To decide which MTPE option is right for you, discuss your needs with your translation service. Take into consideration your turnaround time and quality requirements, along with the cost.

Light post-editing is the ideal choice to verify the overall machine translation accuracy, as well as to find and correct general mistakes. Light post-editing is ideal for:

  • Situations in which you are certain that only a minimal number of edits will be required.
  • Translations that you need to be completed quickly at a lower cost.
  • Communications that need to be accurate and legible but are not complex.

Conversely, select heavy post-editing when you require a thorough review of the machine translation’s output, such as for documents that are complicated and will reach more people. This includes situations in which:

  • The machine translation includes a large number of grammatical mistakes.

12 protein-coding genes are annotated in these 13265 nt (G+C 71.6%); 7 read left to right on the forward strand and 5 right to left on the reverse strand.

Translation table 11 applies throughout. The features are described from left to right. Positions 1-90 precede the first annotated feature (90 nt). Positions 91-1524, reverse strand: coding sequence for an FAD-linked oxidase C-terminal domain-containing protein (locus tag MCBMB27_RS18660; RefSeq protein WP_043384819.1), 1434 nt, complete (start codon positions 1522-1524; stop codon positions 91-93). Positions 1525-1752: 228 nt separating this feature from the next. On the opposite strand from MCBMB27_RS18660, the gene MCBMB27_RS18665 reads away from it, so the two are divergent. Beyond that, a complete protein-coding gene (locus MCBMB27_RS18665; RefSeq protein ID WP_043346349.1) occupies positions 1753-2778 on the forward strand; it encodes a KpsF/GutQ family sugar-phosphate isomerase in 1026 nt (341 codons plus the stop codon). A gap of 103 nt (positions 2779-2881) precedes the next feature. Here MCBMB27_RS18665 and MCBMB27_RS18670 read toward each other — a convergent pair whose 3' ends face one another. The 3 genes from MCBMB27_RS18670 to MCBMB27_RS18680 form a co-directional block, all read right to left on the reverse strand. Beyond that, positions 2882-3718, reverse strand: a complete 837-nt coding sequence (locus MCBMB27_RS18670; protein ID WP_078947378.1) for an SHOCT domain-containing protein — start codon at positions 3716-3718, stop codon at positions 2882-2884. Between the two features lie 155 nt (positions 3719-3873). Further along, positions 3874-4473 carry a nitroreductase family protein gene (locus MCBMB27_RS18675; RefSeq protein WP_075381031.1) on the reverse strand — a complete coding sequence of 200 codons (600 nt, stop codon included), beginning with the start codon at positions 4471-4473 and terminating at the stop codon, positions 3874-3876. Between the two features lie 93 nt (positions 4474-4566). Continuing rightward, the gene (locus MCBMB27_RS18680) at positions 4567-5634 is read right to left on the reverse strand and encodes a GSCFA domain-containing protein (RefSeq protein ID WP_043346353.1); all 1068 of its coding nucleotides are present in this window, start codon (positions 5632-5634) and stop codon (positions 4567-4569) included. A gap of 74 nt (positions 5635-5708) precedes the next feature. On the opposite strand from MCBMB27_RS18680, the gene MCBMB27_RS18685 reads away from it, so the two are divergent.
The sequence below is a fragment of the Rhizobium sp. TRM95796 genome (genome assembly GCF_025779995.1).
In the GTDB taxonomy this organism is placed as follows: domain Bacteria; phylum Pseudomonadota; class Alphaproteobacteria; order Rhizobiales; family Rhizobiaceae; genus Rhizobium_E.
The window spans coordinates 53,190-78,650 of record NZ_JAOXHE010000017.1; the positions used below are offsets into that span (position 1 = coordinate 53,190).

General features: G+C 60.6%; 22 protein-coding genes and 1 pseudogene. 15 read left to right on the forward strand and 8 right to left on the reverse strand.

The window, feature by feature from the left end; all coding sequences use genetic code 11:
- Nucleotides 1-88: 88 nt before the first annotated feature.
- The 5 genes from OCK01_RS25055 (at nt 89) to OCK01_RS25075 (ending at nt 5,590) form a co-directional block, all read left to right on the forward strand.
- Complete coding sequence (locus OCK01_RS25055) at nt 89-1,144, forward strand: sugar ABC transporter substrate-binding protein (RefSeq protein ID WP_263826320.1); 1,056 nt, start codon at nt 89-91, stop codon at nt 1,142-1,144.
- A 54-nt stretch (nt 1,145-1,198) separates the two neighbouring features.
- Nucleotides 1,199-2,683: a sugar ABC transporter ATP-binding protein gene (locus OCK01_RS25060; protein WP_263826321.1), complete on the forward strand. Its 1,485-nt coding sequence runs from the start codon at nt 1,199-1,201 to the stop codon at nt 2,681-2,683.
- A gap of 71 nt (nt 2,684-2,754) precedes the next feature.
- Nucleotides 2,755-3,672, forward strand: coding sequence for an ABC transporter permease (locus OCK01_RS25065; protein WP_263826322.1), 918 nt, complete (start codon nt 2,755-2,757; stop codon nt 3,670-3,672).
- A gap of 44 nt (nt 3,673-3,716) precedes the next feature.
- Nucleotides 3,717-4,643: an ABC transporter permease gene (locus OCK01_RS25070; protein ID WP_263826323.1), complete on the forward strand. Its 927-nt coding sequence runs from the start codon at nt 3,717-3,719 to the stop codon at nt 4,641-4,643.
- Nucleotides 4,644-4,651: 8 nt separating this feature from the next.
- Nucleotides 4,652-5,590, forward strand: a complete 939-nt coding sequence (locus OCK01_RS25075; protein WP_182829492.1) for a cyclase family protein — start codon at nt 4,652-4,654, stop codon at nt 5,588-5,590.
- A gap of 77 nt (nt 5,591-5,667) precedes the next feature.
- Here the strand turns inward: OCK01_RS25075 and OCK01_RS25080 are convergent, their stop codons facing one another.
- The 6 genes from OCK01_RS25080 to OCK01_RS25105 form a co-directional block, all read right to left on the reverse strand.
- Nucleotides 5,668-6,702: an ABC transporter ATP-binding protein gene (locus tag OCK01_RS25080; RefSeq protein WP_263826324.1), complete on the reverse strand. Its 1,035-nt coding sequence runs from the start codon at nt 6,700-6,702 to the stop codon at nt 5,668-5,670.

• The content has issues with cultural appropriateness and sensitivity.
  • Improvements need to be made to the consistency and tone used in the document.
  • Stylistic changes have to be addressed.

When you select heavy post-editing, you can expect your output to sound as though it was originally written in the audience’s native language. Although this is a more expensive option, heavy post-editing will ensure top-notch results.

For most translations, post-editing is always recommended. However, if you decide to skip this step, only do so when:

  • You are confident that the AI automatic translation will be acceptable.
  • The documentation is for internal use only and just requires a basic translation.
  • The chance of a bad translation is low because the document only uses simple sentences and general terminology.

3. Machine Translation Does Not Work Well for Some Languages

One of MT’s limitations is that it does not work as effectively with some language combinations. Overall, the technology is better suited for translating from English to European languages because they are more closely related than other language pairs.